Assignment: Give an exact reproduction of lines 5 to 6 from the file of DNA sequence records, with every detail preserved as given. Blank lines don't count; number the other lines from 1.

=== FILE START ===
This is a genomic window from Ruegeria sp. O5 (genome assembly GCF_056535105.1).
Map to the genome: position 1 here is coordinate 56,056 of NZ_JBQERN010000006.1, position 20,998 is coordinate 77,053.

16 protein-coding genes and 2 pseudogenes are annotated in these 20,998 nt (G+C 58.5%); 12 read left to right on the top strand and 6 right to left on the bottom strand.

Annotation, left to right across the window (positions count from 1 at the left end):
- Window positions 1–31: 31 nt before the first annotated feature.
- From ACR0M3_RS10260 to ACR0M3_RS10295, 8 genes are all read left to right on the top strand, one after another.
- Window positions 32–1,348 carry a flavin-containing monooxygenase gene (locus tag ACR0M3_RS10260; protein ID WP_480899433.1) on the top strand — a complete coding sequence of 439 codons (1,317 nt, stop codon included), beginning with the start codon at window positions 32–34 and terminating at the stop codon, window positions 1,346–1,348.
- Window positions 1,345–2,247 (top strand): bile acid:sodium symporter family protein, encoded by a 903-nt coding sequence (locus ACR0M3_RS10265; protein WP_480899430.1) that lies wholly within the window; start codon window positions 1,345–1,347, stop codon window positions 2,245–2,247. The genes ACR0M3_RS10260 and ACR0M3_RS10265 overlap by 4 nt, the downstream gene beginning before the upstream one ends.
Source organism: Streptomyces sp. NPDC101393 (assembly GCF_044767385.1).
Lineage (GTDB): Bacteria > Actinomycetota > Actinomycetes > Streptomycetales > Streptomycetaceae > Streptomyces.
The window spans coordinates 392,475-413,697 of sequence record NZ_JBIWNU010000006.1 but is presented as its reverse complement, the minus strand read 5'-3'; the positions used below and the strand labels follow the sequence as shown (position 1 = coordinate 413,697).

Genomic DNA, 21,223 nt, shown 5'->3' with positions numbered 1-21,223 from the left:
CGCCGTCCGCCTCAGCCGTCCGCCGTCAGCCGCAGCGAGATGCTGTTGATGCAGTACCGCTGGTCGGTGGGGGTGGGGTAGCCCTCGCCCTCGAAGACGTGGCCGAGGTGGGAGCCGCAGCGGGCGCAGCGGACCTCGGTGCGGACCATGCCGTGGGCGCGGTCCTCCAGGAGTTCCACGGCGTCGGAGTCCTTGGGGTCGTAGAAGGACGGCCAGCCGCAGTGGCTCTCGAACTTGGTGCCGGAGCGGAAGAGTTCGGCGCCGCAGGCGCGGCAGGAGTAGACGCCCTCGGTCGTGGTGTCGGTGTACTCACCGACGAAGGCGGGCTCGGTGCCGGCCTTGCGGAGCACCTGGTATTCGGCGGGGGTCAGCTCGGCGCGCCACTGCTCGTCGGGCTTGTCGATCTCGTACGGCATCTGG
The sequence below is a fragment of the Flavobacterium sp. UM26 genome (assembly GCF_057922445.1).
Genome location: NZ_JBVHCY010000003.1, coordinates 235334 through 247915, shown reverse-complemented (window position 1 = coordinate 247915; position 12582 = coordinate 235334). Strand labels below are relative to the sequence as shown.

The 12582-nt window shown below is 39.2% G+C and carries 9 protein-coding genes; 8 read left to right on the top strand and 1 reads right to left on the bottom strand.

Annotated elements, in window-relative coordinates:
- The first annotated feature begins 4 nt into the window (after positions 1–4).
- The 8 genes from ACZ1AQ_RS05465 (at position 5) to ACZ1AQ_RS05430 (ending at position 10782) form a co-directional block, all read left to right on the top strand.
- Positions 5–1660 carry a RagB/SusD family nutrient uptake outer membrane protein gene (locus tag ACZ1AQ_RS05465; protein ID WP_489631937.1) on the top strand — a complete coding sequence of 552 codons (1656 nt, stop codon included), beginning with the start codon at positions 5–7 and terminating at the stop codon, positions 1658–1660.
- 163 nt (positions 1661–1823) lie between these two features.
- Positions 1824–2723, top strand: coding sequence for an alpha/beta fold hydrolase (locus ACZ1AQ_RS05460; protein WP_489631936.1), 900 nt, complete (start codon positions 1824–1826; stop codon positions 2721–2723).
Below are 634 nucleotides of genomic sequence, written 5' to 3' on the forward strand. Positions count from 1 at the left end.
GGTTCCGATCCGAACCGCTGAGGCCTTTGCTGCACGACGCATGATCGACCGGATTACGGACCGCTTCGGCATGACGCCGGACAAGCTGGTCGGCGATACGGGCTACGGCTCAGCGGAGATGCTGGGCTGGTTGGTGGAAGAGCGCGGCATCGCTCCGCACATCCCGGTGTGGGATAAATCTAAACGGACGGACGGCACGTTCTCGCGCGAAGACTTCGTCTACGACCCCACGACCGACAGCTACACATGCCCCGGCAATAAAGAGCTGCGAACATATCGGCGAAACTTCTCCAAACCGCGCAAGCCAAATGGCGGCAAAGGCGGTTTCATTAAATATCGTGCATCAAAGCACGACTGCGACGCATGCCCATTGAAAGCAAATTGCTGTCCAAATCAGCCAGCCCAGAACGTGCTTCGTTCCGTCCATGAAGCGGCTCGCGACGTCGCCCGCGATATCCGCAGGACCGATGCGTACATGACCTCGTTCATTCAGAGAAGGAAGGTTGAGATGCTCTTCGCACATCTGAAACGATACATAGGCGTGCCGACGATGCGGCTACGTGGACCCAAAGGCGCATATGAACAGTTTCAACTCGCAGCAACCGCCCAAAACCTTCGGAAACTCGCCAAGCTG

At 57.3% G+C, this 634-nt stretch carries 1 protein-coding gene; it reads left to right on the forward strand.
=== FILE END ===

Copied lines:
- Window positions 1–31: 31 nt before the first annotated feature.
- From ACR0M3_RS10260 to ACR0M3_RS10295, 8 genes are all read left to right on the top strand, one after another.